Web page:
Needing a weekend escape from their busy lives and stressful careers in London, designer Caroline Holdaway and her photographer partner, Fatimah Namdar, relish the peace and quiet of their eighteenth-century cottage in the Cotswolds
Caroline and Fatimah had previously seen Mullions only from the outside, dismissing it on the grounds that it had no garden to speak of, and had a rear extension built into the bank, which they feared might be dark. However, after more disheartening months of searching, they decided to take a look inside. It was the feel of the place and the unexpected light inside that won them over.
They quickly laid bare the interior, leaving a blank canvas to work on. 'I always start with the floor,' explains Caroline. 'We found this one on Lochnagar Street, in the East End - planks from an industrial building that still showed yellow numbers and the imprint of machinery. It was summer, so we laid the board out in the garden and Velcro-padded the lot. This technique removed the yellow numbers while keeping the rest of the character and markings in the boards. Just what we wanted.'
Once laid, the floor was coloured and finished. Care was taken to change the direction of the planks in different areas to add authenticity, so that it looks as if the floor has always been there. They worked with just one 'wonderful builder' called Gordon Anderson, now retired. 'Gordon absolutely shared our aesthetic,' explains Caroline. 'He too rooted around reclamation yards and found the deep stone for the window sills, which had previously been laminate.' Clyde radiators were installed, although the Scandinavian wood-burning stove in the sitting room is so effective that they barely need them. 'It's essential in the winter when we suffer frequent power cuts, because the stove ensures you can have heat and even fry an egg on the marble top.'
The kitchen is tiny 'but perfectly formed', with the same floorspace as a larger kitchen with an island would have, and it adequately suits their needs. They cook on an oil-fired Rayburn, which stands in an alcove - '20 minutes and you can have boiling water', says Caroline. Charles Hurst built the kitchen cupboards, and the elm shelves, of which they are especially fond of, were made by Gordon's son, Gordon junior. As were the shelves throughout the house that are used for simple but effective display.
Upstairs, they replaced an avocado bathroom suite with a white one and took out the low modern ceiling in the main bedroom. The first planning request to reveal the apex was turned down, until Caroline spotted that the original timbers held a trace of distemper. This settled any argument that the timbers had not originally been part of the room, and consent was given. Now the bedroom is light and airy, the apex clad in reclaimed matchboarding giving it a period feel.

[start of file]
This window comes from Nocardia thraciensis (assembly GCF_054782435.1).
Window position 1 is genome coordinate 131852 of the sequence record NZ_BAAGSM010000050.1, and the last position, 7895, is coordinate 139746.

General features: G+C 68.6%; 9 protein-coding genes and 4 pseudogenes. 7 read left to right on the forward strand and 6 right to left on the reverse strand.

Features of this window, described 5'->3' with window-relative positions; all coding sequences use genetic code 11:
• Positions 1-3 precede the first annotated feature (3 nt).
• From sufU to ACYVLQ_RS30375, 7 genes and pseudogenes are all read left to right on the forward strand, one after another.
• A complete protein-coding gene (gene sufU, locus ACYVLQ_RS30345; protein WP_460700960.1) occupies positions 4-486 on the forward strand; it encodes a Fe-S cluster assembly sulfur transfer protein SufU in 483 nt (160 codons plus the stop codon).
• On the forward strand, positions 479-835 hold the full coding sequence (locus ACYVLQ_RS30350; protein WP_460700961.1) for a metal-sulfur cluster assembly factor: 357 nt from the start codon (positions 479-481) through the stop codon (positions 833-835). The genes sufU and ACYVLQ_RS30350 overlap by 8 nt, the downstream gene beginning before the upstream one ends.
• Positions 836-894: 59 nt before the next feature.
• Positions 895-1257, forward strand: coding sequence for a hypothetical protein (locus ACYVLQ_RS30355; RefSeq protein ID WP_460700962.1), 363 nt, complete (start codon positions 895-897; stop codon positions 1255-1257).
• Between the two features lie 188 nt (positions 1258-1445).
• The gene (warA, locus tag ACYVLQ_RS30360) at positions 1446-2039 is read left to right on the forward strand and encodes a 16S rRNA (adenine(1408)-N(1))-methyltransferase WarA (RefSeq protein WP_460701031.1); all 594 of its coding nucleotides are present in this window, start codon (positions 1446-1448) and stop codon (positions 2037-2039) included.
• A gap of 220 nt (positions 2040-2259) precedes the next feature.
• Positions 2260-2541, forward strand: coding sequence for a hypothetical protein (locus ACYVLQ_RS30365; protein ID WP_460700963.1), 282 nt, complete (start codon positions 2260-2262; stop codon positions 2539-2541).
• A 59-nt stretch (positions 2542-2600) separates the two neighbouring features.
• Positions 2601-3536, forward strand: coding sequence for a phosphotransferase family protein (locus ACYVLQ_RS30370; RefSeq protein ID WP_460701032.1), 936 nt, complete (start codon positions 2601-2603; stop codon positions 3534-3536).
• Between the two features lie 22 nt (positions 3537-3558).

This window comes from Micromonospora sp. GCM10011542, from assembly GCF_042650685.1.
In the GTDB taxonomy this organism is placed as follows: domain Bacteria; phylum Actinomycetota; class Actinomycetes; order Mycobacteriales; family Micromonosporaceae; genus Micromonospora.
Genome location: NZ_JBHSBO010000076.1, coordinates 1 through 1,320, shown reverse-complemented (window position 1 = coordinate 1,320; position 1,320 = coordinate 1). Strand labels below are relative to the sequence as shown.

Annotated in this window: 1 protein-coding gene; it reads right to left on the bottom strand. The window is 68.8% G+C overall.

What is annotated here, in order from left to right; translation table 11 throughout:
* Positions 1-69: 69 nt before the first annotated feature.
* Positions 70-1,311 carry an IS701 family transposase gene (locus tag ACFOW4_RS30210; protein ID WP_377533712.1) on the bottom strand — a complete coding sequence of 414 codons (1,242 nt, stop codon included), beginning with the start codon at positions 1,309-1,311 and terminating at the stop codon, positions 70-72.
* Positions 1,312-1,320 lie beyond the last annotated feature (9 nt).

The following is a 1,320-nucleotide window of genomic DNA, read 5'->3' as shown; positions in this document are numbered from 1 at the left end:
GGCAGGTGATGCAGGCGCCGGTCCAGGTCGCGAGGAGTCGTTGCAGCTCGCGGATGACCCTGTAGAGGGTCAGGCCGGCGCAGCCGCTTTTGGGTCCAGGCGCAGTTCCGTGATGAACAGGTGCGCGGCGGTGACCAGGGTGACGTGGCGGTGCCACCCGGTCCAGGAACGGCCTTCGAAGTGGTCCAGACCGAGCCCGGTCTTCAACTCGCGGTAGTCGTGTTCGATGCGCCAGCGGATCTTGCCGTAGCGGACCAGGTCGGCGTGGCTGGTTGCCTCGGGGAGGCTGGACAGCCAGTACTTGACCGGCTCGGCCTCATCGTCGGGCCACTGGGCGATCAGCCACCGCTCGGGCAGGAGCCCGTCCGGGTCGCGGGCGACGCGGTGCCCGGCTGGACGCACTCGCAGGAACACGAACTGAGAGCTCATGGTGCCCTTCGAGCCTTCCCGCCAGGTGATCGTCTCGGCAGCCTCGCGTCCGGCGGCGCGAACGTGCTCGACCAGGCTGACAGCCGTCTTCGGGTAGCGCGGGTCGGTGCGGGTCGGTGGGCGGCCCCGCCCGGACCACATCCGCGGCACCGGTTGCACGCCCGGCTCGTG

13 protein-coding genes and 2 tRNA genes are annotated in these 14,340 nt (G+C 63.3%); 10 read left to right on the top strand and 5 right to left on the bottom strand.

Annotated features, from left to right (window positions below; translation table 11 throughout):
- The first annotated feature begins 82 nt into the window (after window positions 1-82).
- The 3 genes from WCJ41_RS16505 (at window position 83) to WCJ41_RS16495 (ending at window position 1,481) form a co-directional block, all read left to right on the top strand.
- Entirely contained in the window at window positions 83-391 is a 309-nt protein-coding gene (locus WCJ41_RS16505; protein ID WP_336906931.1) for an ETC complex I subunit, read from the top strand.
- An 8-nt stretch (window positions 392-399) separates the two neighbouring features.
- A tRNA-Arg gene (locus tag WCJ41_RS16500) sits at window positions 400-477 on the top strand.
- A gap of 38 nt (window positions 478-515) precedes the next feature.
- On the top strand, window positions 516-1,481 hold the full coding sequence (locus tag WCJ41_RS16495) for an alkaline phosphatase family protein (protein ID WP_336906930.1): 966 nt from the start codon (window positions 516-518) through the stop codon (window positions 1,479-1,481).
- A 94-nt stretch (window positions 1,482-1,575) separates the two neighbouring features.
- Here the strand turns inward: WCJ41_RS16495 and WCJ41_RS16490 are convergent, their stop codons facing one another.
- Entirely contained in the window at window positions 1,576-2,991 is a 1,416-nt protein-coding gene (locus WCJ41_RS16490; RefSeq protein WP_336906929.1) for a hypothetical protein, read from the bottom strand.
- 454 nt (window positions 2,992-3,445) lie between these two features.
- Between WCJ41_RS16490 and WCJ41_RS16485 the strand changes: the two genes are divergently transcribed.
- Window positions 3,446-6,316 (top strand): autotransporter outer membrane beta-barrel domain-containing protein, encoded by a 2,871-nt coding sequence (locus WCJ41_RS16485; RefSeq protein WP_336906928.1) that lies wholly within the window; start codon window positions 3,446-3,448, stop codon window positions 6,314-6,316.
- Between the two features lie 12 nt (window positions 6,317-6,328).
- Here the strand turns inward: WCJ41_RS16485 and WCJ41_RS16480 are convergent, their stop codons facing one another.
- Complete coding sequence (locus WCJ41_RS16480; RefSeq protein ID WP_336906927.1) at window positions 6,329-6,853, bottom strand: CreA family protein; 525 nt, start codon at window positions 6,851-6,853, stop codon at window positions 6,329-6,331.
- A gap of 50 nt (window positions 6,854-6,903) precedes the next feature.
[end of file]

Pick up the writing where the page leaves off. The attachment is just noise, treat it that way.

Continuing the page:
The dining table - essentially a rough-hewn piece of elm - sits so perfectly in what the estate agents grandly called a 'dining hall'. 'It nearly made us crash the car when Fatimah spied it in a shop window down Church Street Market - exactly the signature piece we had been looking for.' The Scandinavian chairs around it have been collected from various places, and since they were not originally a suitable height for dining, the legs were extended by Gordon.
But the underlying DNA of the cottage is the collection of pottery that Caroline and Fatimah have made over the years. Plates, bowls and jugs by Michael Taylor - a new find - and Richard Batterham dishes complement the jewel-like green of pieces collected from a Biot pottery in the South of France
Low stone walls, post and rail fencing and old roses now enclose the front garden. 'The pleasure of standing on our tiny handkerchief lawn and looking at the magnificent, enormous skies is a privilege,' says Caroline. 'I am excited every time I leave London with the thought of being here. It is a very welcoming cottage and very giving. When we are really busy at work, it becomes more important to be here and I sleep here so well; it is dark and totally quiet'.
Taken from the January 2015 issue of House & Garden.
Caroline Holdaway Design: 020-8341 6525
Read more at http://www.houseandgarden.co.uk/interiors/real-homes/caroline-holdaway-fatimah-namdar-cotswold-cottage
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